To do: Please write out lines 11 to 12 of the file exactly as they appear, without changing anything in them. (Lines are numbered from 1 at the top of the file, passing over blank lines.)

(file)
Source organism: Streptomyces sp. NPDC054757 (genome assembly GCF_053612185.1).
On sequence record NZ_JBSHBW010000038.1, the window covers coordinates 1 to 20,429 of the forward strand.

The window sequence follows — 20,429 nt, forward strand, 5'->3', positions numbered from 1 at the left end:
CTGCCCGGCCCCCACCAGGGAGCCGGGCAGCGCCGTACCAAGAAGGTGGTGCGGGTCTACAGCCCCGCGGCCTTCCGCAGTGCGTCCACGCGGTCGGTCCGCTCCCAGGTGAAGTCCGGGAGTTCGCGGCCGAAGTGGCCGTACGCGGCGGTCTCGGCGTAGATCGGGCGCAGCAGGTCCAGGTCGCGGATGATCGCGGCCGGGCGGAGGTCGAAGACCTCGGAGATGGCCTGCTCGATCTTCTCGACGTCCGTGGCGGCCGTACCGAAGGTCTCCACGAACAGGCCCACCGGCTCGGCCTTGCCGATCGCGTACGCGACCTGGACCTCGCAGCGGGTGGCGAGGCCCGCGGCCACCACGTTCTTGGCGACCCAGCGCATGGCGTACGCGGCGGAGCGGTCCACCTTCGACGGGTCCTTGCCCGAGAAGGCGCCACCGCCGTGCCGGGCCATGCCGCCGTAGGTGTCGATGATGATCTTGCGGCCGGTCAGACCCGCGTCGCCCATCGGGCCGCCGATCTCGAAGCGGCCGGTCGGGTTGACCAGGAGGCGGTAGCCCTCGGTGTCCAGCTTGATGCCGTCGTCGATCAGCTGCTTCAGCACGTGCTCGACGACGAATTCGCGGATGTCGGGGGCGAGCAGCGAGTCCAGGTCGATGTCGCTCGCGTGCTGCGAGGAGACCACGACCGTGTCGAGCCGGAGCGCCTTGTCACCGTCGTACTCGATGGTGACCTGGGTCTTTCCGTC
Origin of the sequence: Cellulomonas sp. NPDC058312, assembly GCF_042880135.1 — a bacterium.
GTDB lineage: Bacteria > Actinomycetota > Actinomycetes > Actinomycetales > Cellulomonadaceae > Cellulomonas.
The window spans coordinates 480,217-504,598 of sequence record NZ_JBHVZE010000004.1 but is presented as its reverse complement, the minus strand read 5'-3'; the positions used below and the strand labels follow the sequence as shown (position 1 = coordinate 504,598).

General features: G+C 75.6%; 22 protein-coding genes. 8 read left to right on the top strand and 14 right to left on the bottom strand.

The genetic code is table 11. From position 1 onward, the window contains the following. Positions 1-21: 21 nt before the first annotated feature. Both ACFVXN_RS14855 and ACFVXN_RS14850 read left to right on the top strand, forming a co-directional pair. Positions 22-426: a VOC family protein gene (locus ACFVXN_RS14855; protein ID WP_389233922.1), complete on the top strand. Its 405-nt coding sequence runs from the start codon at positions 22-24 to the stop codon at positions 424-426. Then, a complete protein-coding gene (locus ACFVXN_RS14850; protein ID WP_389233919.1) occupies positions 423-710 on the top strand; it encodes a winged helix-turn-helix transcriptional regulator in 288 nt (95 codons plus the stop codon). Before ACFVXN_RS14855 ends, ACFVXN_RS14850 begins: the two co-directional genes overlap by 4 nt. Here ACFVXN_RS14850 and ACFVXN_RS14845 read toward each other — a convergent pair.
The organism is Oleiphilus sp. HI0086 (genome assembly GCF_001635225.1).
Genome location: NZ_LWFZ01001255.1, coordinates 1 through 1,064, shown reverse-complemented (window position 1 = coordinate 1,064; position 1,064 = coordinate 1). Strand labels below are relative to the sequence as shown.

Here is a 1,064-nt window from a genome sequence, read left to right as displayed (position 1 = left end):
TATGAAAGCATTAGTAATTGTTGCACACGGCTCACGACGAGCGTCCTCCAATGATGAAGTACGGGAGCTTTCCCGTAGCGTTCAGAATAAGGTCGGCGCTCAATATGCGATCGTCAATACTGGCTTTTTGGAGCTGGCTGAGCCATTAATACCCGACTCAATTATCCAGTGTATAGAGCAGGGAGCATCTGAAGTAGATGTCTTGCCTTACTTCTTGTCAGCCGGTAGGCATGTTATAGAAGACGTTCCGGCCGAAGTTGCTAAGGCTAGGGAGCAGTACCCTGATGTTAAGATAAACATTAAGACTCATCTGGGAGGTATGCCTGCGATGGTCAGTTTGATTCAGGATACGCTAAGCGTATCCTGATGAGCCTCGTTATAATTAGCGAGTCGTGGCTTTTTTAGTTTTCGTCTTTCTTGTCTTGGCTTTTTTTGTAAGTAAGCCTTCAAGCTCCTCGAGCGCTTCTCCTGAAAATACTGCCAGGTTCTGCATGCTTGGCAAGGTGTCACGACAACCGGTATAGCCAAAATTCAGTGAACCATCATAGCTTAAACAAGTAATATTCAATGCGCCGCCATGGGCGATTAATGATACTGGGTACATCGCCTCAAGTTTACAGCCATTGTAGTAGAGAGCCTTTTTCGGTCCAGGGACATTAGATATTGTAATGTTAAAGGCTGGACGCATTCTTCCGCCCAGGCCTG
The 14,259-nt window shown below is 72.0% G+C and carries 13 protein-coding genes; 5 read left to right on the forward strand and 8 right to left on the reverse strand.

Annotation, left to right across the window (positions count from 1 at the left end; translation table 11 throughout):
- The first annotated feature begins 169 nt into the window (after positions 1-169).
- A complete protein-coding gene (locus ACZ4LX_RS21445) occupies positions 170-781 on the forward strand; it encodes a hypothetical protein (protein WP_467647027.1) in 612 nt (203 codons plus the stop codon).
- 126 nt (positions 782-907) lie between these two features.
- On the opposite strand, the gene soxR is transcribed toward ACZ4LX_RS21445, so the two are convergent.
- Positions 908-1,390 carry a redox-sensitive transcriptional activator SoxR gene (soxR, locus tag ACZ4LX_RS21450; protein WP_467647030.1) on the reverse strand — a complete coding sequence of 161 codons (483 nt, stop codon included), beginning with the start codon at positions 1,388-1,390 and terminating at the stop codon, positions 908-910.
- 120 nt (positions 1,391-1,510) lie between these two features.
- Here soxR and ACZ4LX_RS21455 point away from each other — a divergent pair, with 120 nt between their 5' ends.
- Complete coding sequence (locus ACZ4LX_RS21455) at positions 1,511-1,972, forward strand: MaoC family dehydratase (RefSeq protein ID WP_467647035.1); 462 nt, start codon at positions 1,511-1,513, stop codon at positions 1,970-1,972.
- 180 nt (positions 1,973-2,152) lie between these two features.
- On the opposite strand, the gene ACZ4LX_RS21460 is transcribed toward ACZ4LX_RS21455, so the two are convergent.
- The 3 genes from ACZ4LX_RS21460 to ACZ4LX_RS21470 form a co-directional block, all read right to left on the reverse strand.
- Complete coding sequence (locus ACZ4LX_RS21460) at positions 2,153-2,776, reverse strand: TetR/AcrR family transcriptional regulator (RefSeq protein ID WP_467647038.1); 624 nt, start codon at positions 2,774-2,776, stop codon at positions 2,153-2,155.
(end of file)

Genome location: NZ_LWFZ01001255.1, coordinates 1 through 1,064, shown reverse-complemented (window position 1 = coordinate 1,064; position 1,064 = coordinate 1). Strand labels below are relative to the sequence as shown.

Here is a 1,064-nt window from a genome sequence, read left to right as displayed (position 1 = left end):